A sixteenth of an inch is the only real difference between traditional O scale track and P48. It isn’t that much but in the 1950s that sixteenth of an inch often meant war between traditionalists and those who saw the potential of closer to scale wheels and a corrected track gauge. One needs to remember that there were few if any across the board standards in the early days and with wheels, it was still the Wild West. Marshall Dillon hadn’t cleaned up Dodge City yet.

P48 started with a desire for functional dual gauge turnouts, with the problem being the different wheel and flange profiles on standard and narrow gauge wheels. The two were basically incompatible.

In the 1950s Norm Buckhart and Dan Ranger, both narrow gauge modelers, were building an On3 model of a D&RG C-16 locomotive. This project led to the discovery of an 1890 Railway Equipment Guide that contained a thorough discussion of prototype wheel profiles and specifications.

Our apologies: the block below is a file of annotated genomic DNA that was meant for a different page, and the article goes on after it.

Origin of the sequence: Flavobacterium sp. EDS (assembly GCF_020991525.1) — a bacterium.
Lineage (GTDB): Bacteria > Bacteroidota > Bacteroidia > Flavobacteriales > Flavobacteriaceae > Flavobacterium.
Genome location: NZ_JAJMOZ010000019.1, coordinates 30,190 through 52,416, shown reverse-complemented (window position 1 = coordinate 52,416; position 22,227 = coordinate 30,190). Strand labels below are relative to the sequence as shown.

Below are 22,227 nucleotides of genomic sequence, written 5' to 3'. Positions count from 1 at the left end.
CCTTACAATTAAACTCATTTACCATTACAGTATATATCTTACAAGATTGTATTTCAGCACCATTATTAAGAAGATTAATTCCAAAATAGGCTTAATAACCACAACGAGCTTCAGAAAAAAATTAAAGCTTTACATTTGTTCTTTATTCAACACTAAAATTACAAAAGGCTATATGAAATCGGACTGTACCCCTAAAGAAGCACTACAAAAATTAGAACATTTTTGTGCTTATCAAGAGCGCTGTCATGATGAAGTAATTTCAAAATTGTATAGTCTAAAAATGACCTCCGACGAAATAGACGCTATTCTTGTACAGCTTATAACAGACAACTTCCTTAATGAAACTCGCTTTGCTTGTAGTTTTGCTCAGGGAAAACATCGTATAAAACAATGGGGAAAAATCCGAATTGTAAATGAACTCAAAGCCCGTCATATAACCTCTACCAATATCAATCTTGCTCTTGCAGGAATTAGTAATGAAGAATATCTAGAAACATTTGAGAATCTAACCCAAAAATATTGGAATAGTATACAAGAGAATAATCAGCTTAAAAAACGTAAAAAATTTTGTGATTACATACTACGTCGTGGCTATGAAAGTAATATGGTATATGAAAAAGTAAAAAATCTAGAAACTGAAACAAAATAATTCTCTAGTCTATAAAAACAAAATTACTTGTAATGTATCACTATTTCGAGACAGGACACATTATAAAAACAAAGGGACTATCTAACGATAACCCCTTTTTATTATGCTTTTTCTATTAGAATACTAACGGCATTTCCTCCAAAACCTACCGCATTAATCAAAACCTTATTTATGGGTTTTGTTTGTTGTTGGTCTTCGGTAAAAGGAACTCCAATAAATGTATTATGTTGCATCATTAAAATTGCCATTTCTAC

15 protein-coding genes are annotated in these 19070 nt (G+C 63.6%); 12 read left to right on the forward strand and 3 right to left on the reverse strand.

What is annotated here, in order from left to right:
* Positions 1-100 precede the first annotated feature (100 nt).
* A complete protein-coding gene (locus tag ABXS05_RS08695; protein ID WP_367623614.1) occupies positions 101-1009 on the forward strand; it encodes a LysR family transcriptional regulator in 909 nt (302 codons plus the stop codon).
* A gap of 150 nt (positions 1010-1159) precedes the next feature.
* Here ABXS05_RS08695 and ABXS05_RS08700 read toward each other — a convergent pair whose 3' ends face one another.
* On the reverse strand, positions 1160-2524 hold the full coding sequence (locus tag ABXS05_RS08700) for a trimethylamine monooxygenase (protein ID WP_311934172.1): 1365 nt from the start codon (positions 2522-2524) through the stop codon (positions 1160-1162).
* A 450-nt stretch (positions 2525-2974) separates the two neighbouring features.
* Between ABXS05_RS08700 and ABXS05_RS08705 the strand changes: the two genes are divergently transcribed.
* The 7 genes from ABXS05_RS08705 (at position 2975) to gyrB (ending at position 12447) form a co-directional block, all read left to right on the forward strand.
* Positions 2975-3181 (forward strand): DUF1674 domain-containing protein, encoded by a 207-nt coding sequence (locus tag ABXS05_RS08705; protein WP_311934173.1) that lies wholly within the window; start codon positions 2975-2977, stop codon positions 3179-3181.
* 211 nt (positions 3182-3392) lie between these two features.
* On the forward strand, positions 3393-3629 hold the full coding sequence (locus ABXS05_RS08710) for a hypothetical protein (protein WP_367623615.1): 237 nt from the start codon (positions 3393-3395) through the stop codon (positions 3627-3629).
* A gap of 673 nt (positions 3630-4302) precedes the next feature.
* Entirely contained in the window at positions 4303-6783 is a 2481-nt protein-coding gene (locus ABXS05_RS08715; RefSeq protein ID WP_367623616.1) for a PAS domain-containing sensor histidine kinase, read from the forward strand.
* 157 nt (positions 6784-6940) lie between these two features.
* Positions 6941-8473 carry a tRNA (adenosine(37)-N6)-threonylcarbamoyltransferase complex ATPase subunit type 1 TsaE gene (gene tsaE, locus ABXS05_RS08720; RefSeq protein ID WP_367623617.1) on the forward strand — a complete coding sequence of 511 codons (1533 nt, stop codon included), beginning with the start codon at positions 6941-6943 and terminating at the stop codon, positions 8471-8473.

This newfound knowledge led to development of the first prototypically accurate narrow gauge model wheels made by Al Henning. Al’s wheels had a tread width of 0.117”, a properly formed fillet between the flange and tread, and a flange depth of 0.028”. Seeing how well Al’s wheels performed, Don Graf had some standard gauge wheels made. They also ran beautifully and were compatible with the narrow gauge flangeways.

This solved the compatibility problems that plagued the construction of dual gauge turnouts. However, attempts to run ordinary standard gauge wheels over the new trackage proved disastrous. The standard flanges hit the spike heads of the smaller code 100 rail of the new dual gauge tracks, which aggravated the traditionalist members of the club where this all took place.